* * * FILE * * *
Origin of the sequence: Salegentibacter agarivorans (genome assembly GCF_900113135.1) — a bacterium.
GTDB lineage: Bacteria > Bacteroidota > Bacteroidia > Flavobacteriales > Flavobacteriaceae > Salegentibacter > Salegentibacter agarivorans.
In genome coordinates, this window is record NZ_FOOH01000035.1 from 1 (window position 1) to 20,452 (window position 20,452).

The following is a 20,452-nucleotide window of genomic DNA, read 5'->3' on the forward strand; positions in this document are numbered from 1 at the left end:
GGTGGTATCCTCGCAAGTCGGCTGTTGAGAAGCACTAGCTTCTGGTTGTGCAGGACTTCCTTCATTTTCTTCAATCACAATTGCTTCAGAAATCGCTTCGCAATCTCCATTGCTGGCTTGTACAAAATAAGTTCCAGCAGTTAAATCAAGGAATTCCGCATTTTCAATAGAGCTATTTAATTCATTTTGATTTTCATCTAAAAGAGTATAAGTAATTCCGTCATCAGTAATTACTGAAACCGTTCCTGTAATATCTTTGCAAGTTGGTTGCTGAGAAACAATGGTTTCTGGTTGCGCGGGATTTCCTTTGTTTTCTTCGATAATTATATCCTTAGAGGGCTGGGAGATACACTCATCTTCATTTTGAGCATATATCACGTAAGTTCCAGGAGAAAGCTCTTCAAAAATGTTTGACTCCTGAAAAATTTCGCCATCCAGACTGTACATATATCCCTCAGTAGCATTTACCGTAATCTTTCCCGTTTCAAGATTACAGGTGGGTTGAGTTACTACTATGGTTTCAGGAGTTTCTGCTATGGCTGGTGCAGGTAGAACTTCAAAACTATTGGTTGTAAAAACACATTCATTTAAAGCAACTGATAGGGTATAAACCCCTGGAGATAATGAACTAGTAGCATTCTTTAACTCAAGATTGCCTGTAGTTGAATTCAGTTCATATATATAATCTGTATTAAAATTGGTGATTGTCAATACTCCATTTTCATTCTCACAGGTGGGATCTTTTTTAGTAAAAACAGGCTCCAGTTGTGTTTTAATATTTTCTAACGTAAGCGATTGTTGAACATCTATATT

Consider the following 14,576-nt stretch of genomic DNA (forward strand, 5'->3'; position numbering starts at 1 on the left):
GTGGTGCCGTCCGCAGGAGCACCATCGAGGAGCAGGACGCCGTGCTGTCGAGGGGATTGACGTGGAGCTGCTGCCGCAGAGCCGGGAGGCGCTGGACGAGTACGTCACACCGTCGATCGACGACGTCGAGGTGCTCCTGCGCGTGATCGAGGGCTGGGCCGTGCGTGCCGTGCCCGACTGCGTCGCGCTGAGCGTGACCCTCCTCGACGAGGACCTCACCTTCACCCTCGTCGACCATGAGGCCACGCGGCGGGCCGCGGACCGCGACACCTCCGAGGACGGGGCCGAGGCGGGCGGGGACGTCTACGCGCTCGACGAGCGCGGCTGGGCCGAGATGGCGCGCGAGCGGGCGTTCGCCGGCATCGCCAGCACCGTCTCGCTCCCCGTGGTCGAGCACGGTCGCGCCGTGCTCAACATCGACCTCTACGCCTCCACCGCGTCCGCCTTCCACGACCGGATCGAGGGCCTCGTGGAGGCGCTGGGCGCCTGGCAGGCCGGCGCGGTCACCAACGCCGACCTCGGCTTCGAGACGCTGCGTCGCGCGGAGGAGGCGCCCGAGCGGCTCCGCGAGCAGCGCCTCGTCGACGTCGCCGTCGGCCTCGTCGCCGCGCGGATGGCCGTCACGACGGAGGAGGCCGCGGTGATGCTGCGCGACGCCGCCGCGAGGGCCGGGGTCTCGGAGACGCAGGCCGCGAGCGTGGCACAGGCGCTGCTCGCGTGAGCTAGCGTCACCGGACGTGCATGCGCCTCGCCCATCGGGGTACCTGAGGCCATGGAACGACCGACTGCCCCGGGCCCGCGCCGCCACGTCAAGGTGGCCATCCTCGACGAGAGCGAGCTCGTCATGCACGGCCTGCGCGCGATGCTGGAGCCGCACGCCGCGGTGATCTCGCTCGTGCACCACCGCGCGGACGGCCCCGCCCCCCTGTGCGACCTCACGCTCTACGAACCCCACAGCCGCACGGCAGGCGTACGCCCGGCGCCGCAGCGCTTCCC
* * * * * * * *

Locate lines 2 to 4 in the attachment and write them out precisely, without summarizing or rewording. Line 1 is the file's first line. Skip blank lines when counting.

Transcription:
GTDB lineage: Bacteria > Bacteroidota > Bacteroidia > Flavobacteriales > Flavobacteriaceae > Salegentibacter > Salegentibacter agarivorans.
In genome coordinates, this window is record NZ_FOOH01000035.1 from 1 (window position 1) to 20,452 (window position 20,452).

The following is a 20,452-nucleotide window of genomic DNA, read 5'->3' on the forward strand; positions in this document are numbered from 1 at the left end: